You Love Pumpkin Spice Because Science


Woman holding glass of tasty pumpkin spice latte on wooden table, flat lay composition

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ResearchersJason FischerandSarah Cormiea,with the Dynamic Perception Lab at Johns Hopkins University, have looked at how the brain responds to the smell of pumpkin spice. They explain that the part of the brain that processes smell is closely linked to the part of the brain that deals with memories. It turns out, the popularity of pumpkin spice comes from those familiar spices - including cinnamon and ginger - as well as our previous experience smelling and tasting them. “Your brain fills in the gaps between the scent of the spices and the memories associated with the smell,” Cormiea explains.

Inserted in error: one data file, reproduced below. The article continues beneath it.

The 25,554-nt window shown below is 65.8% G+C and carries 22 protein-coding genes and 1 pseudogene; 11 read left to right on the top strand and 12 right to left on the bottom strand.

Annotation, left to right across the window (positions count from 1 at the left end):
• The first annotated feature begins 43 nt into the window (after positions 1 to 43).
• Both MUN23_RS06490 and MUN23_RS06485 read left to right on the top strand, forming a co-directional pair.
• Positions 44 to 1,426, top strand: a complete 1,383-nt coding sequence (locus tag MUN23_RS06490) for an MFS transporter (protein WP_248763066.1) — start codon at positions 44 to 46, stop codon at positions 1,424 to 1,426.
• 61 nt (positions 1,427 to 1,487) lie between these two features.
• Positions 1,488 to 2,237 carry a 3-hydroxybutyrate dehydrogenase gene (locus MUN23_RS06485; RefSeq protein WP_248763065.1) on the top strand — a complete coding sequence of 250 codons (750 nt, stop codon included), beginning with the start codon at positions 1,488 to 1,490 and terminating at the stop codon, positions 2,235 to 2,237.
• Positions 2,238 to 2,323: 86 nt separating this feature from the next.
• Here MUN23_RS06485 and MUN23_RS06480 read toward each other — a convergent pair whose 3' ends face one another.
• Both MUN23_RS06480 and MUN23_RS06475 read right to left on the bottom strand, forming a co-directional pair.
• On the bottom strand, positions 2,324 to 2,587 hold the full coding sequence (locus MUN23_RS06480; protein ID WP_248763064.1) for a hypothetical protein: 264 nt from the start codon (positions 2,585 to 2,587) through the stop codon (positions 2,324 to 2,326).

The term “pumpkin spice” has become such a powerful marketing tool that just reading the words activates the part of the brain that processes smell and your brain makes the connection between the words and scent memory. The researchers say timing is the other key to the emotional reaction to pumpkin spice. Cormiea says, “Part of why it so strongly conjures the season and why they only sell it in the fall is because if it were available year-round, it wouldn’t have such powerful memories.”

The term “pumpkin spice” has become such a powerful marketing tool that just reading the words activates the part of the brain that processes smell and your brain makes the connection between the words and scent memory. The researchers say timing is the other key to the emotional reaction to pumpkin spice. Cormiea says, “Part of why it so strongly conjures the season and why they only sell it in the fall is because if it were available year-round, it wouldn’t have such powerful memories.”


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